Snæbjörnsdóttir/Wilson: Visitations Opening at Akureyri Art Museum, September 25, at 3 PM

Bryndís Snæbjörnsdóttir og Mark Wilson


The exhibition Visitations is part of the artistic reserach project Visitations: Polar Bears Out of Place, undertaken in collaboration with with experts in the fields of visual art, ethnolgoy, animal studies and environmental studies. The aim of the project is to contribute to a growing body of knowledge concerning human/non-human relations in a time of global warming. To this end particular focus is on historic and contemporary representations of polar bear arrivals to Iceland. Snæbjörnsdóttir and Mark Wilson are a collaborative art partnership. Their interdisciplinary art practice is research-based and socially engaged, exploring issues of history, culture and environment in relation to both humans and non-human species. Often working in close consultation with both experts and amateurs in the field, their work tests cultural constructs and tropes, and human behavior in respect to ecologies, extinction, conservation and the environment.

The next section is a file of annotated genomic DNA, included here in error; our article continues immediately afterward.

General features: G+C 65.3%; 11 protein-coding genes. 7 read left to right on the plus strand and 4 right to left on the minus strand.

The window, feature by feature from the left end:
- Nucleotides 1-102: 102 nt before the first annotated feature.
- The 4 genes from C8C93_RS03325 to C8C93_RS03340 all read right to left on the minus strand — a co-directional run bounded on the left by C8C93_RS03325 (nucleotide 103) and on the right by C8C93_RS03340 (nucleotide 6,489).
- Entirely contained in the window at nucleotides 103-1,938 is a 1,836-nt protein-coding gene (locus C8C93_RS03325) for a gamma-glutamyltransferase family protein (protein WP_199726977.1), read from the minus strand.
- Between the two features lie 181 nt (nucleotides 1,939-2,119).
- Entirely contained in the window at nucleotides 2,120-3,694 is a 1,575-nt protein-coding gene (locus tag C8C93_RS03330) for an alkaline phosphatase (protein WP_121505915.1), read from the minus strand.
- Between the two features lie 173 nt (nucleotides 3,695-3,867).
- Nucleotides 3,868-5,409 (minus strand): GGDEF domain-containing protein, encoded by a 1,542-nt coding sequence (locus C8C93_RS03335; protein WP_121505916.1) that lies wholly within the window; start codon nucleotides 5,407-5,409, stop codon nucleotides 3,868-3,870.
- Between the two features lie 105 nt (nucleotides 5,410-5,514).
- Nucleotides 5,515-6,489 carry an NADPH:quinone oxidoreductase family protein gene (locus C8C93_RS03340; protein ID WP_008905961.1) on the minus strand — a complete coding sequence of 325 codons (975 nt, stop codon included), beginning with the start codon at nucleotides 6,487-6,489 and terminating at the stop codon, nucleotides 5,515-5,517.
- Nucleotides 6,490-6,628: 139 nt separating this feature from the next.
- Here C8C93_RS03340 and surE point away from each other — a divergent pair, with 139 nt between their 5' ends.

Polar Bears out of Place

As a practice-based artistic research project, Visitations: Polar Bears out of Place has unequivocal value for the development of research culture in the arts in Iceland and marks a turning point for the University of the Arts. It further entails an interdisciplinary collaboration between Iceland University of the Arts and the University of Iceland, introducing an innovative approach to research collaboration in times that call for a revision of conventional methodologies and a new approach to knowledge production.

The project is funded by the Icelandic Research Fund and the Visual Arts Fund. It is hosted at the Iceland University of the Arts, where Snæbjörnsdóttir holds a professorship and the role of Programme Director in graduate studies within the Department of Fine Art. The exhibition is organised in collaboration with the Anchorage Museum in Alaska and Gerðarsafn, Kóparvogur Art Museum.

Curator: Æsa Sigurjónsdóttir, associate professor in art history, University of Iceland.